In January 2017, Santiago Chile took its turn to host the 16WCEE – the sixteenth World Conference on Earthquake Engineering (WCEE).
Organized by the International Association for Earthquake Engineering (IAEE), the conferences bring together thousands of scientists, engineers and professionals in the field, to discuss the latest advances and findings in earthquake science.
The conference is held every four years in different seismic hot spots around the globe. Beijing, China played host to the 14WCEE in 2008 with the historic city vista of Lisbon, Portugal, the locale for the 2012, 15WCEE. Still recovering from a massive 9.0 magnitude megathrust earthquake and tsunami that slammed into its coastal regions on March 11, 2011 Sendai Japan will host in 2020. Our shaky New Zealand isles are being touted (but still to be confirmed), as the potential conference venue for 2024.
At this year's Santiago 16WCEE, earthquake enthusiast attendees could delve into topics on offer that included seismology, tsunamis and geotechnical earthquake engineering. Also covered was; the design of new structures; the assessment and retrofitting of existing structures and infrastructure and lifeline systems. As well; the social and economic aspects of earthquakes; emergency management; and preparedness for large seismic events.
Not your typical sit, sip and listen, a unique feature of the conference programme is the option of a real-world empirical experience – to visit and explore local landmarks of seismic significance. The city of Santiago boasts the tallest building in Latin America - the Gran Torre. Built in 2013, this engineering feat of glass-encased steel and concrete towers an eye-watering 300 metres skyward.
The city's second tallest building, the Titanium La Portada, was completed in 2010 and ascends a mighty 200 metres. But the aluminum, reinforced concrete, steel, granite and glass structure is equally remarkable for what lies below the surface - in its foundations. Sixty-five concrete and steel pylons anchored fifty metres deep helped withstand a forceful 2010 8.8 magnitude tremor in the region beautifully, with minimal damage.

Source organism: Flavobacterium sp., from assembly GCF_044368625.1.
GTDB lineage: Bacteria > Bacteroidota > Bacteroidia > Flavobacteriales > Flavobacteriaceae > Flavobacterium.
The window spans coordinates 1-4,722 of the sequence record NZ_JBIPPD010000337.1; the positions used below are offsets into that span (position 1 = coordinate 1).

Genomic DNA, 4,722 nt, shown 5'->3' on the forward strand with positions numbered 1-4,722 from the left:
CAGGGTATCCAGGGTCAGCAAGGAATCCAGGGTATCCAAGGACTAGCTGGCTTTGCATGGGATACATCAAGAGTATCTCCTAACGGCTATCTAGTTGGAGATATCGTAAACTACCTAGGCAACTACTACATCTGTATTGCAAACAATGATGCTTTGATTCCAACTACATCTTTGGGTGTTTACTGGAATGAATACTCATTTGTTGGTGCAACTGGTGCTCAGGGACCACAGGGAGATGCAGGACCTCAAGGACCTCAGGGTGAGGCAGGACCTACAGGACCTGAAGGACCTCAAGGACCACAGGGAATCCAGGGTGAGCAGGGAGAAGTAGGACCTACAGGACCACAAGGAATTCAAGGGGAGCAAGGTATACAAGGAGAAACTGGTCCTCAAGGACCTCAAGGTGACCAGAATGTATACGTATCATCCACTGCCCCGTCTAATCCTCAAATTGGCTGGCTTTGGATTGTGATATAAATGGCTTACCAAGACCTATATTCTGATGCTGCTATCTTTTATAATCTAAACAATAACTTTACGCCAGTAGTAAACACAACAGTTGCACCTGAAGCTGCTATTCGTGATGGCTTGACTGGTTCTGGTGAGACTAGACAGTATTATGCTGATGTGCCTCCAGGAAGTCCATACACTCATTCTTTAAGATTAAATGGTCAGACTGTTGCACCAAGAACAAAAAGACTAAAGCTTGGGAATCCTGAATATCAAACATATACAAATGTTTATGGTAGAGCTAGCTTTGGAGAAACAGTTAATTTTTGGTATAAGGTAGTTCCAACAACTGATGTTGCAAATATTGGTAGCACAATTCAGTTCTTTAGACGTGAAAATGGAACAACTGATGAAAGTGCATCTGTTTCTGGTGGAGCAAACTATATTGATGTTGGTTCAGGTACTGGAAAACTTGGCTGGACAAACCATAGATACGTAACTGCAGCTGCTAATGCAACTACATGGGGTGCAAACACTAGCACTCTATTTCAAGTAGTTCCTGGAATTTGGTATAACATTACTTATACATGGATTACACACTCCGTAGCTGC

Alongside the modern glass and steel architecture featured on the tour are sites of heritage earthquake significance too. The San Fransisco Church, consecrated in 1622, has the distinction of being the oldest colonial-era building in the city. It has survived relatively intact, despite earthquakes destroying its bell tower twice, once in the 1647 and again in 1730.
The five day 16WCEE programme included many prestigious speakers sharing their knowledge from a career in seismic science. Notable among them was Dr. René Lagos, Chairman and C.E.O. of René Lagos Engineers. Dr. Lagos leads the firm’s High-rise Buildings and Seismic Design Group, that has helped oversee the structural design of more than 1,500 projects (including the former mentioned tallest building in Santiago - the Gran Torre).
Dr. Carlos Ventura shared his experiences as the Director of the Earthquake Engineering Research Facility (University of British Colombia). Internationally recognized consultant for structural vibrations and safety of large civil engineering structures, Dr. Ventura conducts research and analysis into structural systems subjected to extreme dynamic loads and severe ground shaking.
The highlight (and ticket seller for many) was invited speaker Prof. Jianzhong Li the director of the International Joint Research Laboratory of Earthquake Engineering, (Tongji University, China). His knowledge spans the experiences that come with being the one of the largest compliers of seismic design codes for bridges and structures in the world.